Reliability - there’s two sides to this: ensuring the device is operational and ensuring the device does nothing wrong. The first is mainly hardware - design and chose components that are rated for the operational environment and understand component life and failure modes.
The second requires understanding how your system may fail and how to identify a failure. The basic rule is: tolerate one failure but be able to detect any failure.
With your inputs, you need to be able to determine if it is correct. On one of my designs have a current sensor that is critical to the safety of the system. How do i check this? I can switch a resistor to apply a known load so my system can determine very quickly if the current sensor is operational. Also, in various operational modes, i expect a certain current to flow, so my software checks for this.

You need to be able to check your outputs. What happens if a mosfet fails? How does it normally fail? (Usually short circuit). Can you detect this? How would you mitigate such a problem? Eg: mosfet might be controlling a fuel pump or heater where failure might create a dangerous situation.

Interestingly, there’s a EU requirement for whitegoods to have a degree of protection with their electronics where you have to detect a number of potential failures. The EN number escapes me but most manufacturers have app notes and example code to check registers, flash, ram, timers etc.
I’ve recently done a project with an infineon xmc1100. It has ecc on the flash and parity on the ram - in a $1 chip. You can move up to the safety rated processors like the TI hercules, Infineon tricore and NXP/Freescale have a range of powerpc based automotive devices that have two cpu cores lockstep checking each other and extensive ecc/crc checking on flash/ram/peripherals.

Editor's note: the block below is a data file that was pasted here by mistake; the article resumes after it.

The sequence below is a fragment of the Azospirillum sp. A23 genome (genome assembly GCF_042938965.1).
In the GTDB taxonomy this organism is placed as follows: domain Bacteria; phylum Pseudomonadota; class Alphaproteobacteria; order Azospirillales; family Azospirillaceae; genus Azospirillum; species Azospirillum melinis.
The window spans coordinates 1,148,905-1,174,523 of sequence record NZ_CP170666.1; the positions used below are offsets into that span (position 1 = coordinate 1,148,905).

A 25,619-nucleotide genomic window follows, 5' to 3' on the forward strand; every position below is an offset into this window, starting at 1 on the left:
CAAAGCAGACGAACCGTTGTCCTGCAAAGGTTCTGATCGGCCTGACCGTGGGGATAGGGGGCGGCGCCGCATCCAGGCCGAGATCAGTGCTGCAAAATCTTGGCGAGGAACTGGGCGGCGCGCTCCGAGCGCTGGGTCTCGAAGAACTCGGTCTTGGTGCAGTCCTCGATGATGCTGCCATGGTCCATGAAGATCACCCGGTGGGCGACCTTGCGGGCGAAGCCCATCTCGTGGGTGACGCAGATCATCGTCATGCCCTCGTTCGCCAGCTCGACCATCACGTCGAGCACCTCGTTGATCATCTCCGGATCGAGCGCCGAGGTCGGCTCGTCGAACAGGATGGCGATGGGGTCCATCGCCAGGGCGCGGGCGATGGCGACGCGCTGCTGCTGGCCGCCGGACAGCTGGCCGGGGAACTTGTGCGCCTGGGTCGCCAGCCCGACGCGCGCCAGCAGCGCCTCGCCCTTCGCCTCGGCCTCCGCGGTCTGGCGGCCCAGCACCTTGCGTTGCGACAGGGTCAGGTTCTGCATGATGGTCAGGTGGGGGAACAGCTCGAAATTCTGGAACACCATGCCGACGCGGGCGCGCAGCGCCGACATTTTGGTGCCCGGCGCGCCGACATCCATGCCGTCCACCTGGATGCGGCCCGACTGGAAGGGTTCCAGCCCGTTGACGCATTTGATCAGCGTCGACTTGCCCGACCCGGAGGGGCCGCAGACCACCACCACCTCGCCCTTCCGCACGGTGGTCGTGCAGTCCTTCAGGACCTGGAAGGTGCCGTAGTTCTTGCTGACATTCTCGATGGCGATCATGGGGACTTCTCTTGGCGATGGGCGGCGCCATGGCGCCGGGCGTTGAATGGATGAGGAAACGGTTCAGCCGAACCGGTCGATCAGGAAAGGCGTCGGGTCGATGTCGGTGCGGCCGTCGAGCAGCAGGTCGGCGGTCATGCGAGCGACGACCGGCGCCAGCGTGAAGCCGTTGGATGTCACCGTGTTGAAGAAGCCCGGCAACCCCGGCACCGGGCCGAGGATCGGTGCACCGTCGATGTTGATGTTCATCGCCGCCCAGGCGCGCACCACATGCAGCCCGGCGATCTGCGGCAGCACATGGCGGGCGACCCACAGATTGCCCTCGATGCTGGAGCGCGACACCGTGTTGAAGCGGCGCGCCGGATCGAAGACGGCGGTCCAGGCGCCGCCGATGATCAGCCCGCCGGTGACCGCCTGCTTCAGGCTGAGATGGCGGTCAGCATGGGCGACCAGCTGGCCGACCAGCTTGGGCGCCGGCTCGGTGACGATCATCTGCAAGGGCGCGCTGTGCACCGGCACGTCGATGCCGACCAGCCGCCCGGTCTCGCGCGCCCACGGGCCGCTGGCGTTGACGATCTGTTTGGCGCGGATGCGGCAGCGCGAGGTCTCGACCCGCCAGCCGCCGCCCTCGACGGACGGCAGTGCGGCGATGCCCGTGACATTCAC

If you keep on asking the question: “if this fails, what is the outcome?” .this is the initial phase of a FMEA. Google that term.
It pays to be creative in this phase. Seems the people at Rolls Royce weren’t too creative on the day. What happens if this oil line fails? Oh, the compressor disk overspeeds, explodes, destroys the engine and the bits slice through anything they hit - like the plane wing.

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Self diagnostics, yes. I'll probably have a CRC mechanism integrated.

Bi-core CPUs. I just might take a look into it.

Appreciate the tips.

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alpha1 wrote:
No point going into details,
theusch wrote:
Why don't you explore the automotive-qualified information? You should be able to get all the qualification reports.

...and discussion of applicable factors, and references to standards and test procedures, and similar. 

You can put lipstick on a pig, but it is still a pig.

I've never met a pig I didn't like, as long as you have some salt and pepper.